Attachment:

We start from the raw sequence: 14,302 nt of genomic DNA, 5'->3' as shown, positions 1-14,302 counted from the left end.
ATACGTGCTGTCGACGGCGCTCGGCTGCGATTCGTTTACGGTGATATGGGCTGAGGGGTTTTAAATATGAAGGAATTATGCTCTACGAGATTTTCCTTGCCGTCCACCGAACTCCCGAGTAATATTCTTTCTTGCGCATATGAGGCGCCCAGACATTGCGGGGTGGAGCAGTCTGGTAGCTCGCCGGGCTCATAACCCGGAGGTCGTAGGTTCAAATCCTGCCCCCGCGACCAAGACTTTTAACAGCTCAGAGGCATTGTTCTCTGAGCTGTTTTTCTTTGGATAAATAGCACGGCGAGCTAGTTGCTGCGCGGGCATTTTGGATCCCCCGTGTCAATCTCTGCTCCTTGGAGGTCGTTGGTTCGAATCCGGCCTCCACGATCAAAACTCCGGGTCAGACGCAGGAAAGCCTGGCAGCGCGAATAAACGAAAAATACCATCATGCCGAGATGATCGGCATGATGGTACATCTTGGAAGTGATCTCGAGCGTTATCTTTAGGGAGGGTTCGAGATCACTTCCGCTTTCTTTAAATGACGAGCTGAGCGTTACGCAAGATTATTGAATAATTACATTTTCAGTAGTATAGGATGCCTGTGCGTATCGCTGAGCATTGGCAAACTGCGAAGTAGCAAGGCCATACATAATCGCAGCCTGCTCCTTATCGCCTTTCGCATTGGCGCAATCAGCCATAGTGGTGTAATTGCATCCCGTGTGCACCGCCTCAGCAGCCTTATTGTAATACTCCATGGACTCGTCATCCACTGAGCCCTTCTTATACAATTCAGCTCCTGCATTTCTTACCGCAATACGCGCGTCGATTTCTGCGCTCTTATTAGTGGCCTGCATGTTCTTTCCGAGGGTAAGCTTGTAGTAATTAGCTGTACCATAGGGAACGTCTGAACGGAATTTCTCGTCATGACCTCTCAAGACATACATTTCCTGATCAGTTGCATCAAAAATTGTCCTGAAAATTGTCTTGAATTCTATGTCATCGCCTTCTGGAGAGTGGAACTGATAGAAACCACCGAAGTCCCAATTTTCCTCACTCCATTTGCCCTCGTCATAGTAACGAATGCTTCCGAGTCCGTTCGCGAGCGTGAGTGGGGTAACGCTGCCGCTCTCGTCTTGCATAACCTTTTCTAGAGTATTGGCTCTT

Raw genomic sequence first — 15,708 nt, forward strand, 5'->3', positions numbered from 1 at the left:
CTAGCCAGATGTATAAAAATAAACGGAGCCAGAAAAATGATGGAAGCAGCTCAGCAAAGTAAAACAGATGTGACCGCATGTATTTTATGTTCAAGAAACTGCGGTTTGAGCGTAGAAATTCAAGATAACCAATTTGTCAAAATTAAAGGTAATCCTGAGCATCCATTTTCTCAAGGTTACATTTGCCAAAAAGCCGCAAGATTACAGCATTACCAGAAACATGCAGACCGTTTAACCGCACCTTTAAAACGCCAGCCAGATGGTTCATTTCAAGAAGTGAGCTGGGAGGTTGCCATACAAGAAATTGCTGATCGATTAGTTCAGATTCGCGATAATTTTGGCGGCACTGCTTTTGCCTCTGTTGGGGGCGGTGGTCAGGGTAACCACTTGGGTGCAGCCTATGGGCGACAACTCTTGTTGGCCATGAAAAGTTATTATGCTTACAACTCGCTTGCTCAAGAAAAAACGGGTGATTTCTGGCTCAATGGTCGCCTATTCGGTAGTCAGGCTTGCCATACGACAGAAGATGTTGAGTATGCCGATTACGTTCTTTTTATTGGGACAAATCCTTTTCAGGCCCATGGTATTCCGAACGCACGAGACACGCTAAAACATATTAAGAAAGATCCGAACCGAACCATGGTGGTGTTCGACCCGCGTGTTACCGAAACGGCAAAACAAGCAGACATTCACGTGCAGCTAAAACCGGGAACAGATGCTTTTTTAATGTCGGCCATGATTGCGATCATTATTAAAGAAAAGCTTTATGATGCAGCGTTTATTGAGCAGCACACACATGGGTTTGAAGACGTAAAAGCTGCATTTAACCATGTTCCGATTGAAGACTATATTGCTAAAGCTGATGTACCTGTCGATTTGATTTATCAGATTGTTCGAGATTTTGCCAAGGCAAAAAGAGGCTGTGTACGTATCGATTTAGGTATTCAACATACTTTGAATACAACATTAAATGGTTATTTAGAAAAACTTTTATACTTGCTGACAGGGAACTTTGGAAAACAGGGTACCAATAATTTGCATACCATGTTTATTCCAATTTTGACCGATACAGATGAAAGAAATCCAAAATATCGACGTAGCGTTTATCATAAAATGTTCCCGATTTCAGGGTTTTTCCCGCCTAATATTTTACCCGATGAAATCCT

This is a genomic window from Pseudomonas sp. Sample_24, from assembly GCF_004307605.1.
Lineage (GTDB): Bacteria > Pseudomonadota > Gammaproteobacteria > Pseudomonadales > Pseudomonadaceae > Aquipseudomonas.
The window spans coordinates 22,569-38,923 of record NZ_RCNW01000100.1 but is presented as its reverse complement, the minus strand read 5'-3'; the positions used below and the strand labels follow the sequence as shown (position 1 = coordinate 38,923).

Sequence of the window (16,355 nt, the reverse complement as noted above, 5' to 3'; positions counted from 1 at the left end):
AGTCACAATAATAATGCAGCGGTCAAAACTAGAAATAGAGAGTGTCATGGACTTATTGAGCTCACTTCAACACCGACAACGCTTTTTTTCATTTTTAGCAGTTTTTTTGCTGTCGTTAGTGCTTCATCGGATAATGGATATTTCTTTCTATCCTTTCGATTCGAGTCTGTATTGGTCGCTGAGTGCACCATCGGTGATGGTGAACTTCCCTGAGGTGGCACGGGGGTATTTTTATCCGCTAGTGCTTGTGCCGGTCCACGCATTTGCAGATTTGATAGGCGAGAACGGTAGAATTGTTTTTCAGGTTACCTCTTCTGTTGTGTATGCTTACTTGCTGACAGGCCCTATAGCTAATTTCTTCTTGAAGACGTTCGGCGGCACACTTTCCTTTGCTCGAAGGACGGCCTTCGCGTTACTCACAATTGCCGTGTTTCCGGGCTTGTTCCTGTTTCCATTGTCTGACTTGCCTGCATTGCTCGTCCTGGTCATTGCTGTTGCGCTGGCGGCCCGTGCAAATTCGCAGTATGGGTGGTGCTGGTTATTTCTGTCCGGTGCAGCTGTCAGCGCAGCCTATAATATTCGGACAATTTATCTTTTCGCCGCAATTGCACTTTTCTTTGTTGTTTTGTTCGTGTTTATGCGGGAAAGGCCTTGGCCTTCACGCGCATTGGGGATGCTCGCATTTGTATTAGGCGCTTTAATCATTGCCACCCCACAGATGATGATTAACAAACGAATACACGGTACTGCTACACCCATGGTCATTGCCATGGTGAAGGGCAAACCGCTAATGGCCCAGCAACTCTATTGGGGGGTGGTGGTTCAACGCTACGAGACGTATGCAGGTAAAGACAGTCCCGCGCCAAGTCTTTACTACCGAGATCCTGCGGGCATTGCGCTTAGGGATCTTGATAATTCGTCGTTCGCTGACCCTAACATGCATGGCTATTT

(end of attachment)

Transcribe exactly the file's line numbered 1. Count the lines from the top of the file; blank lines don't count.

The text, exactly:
We start from the raw sequence: 14,302 nt of genomic DNA, 5'->3' as shown, positions 1-14,302 counted from the left end.